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Monday, March 2, 2020

Screening Up, but Far from Universal

In The Politics of Autism, I discuss evaluation and diagnosis of young children.  Screening is an important part of the process.

Paul Lipkin and colleagues have an article at Pediatrics titled:  "Trends in Pediatricians’ Developmental Screening: 2002–2016."  The abstract:
BACKGROUND: Current guidelines from the American Academy of Pediatrics recommend screening children for developmental problems by using a standardized screening tool and referring at-risk patients to early intervention (EI) or subspecialists. Adoption of guidelines has been gradual, with research showing many children still not being screened and referred.

METHODS: We analyzed American Academy of Pediatrics Periodic Survey data from 2002 (response rate = 58%; N = 562), 2009 (response rate = 57%; N = 532), and 2016 (response rate = 47%, N = 469). Surveys included items on pediatricians’ knowledge, attitudes, and practices regarding screening and referring children for developmental problems. We used descriptive statistics and a multivariable logistic regression model to examine trends in screening and referral practices and attitudes.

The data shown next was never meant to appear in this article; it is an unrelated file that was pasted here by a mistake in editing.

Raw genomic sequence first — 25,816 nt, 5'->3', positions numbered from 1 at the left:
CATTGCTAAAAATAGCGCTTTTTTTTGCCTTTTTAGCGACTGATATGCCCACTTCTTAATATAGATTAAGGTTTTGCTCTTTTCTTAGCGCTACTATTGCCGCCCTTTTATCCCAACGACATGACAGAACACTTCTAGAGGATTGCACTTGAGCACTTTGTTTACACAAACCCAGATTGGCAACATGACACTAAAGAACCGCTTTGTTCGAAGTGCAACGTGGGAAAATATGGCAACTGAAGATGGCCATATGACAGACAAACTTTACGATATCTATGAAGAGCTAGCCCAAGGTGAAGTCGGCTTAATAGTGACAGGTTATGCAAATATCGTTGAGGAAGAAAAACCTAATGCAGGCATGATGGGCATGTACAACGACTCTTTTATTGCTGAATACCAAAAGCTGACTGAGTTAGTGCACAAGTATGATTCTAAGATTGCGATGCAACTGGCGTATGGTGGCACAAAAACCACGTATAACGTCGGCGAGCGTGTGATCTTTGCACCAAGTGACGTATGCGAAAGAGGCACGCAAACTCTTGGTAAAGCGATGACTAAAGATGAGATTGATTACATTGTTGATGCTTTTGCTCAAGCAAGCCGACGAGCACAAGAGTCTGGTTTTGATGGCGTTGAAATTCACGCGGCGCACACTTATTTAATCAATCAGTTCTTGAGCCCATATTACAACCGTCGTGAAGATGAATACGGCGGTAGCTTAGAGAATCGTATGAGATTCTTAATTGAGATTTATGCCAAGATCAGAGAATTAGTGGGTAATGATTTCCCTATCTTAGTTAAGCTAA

RESULTS: Pediatricians’ reported use of developmental screening tools increased from 21% in 2002 to 63% in 2016 (P < .001). In 2016, on average pediatricians reported referring 59% of their at-risk patients to EI, up from 41% in 2002 (P < .001), and pediatricians in 2016 were more likely than in 2002 to report being “very likely” to refer a patient with global developmental delay, milestone loss, language delay, sensory impairment, motor delays, and family concern to EI.

CONCLUSIONS: Pediatricians’ reported use of a standardized developmental screening tool has tripled from 2002 to 2016, and more pediatricians are self-reporting making referrals for children with concerns in developmental screening. To sustain this progress, additional efforts are needed to enhance referral systems, improve EI programs, and provide better tracking of child outcomes.